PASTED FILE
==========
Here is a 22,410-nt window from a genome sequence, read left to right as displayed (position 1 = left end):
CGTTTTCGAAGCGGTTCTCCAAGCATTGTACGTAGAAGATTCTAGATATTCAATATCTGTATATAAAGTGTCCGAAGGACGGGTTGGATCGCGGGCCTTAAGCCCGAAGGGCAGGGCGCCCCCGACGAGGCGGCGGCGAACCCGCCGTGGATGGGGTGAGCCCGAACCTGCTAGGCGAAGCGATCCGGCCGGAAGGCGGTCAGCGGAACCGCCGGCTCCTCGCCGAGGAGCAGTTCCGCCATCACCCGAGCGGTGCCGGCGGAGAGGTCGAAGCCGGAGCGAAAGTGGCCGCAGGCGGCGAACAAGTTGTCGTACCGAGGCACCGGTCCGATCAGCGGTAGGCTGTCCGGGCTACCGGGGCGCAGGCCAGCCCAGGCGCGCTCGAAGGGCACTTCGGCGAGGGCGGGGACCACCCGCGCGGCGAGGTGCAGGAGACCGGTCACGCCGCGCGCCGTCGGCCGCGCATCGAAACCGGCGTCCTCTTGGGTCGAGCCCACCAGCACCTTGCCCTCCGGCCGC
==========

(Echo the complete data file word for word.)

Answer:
Here is a 22,410-nt window from a genome sequence, read left to right as displayed (position 1 = left end):
CGTTTTCGAAGCGGTTCTCCAAGCATTGTACGTAGAAGATTCTAGATATTCAATATCTGTATATAAAGTGTCCGAAGGACGGGTTGGATCGCGGGCCTTAAGCCCGAAGGGCAGGGCGCCCCCGACGAGGCGGCGGCGAACCCGCCGTGGATGGGGTGAGCCCGAACCTGCTAGGCGAAGCGATCCGGCCGGAAGGCGGTCAGCGGAACCGCCGGCTCCTCGCCGAGGAGCAGTTCCGCCATCACCCGAGCGGTGCCGGCGGAGAGGTCGAAGCCGGAGCGAAAGTGGCCGCAGGCGGCGAACAAGTTGTCGTACCGAGGCACCGGTCCGATCAGCGGTAGGCTGTCCGGGCTACCGGGGCGCAGGCCAGCCCAGGCGCGCTCGAAGGGCACTTCGGCGAGGGCGGGGACCACCCGCGCGGCGAGGTGCAGGAGACCGGTCACGCCGCGCGCCGTCGGCCGCGCATCGAAACCGGCGTCCTCTTGGGTCGAGCCCACCAGCACCTTGCCCTCCGGCCGC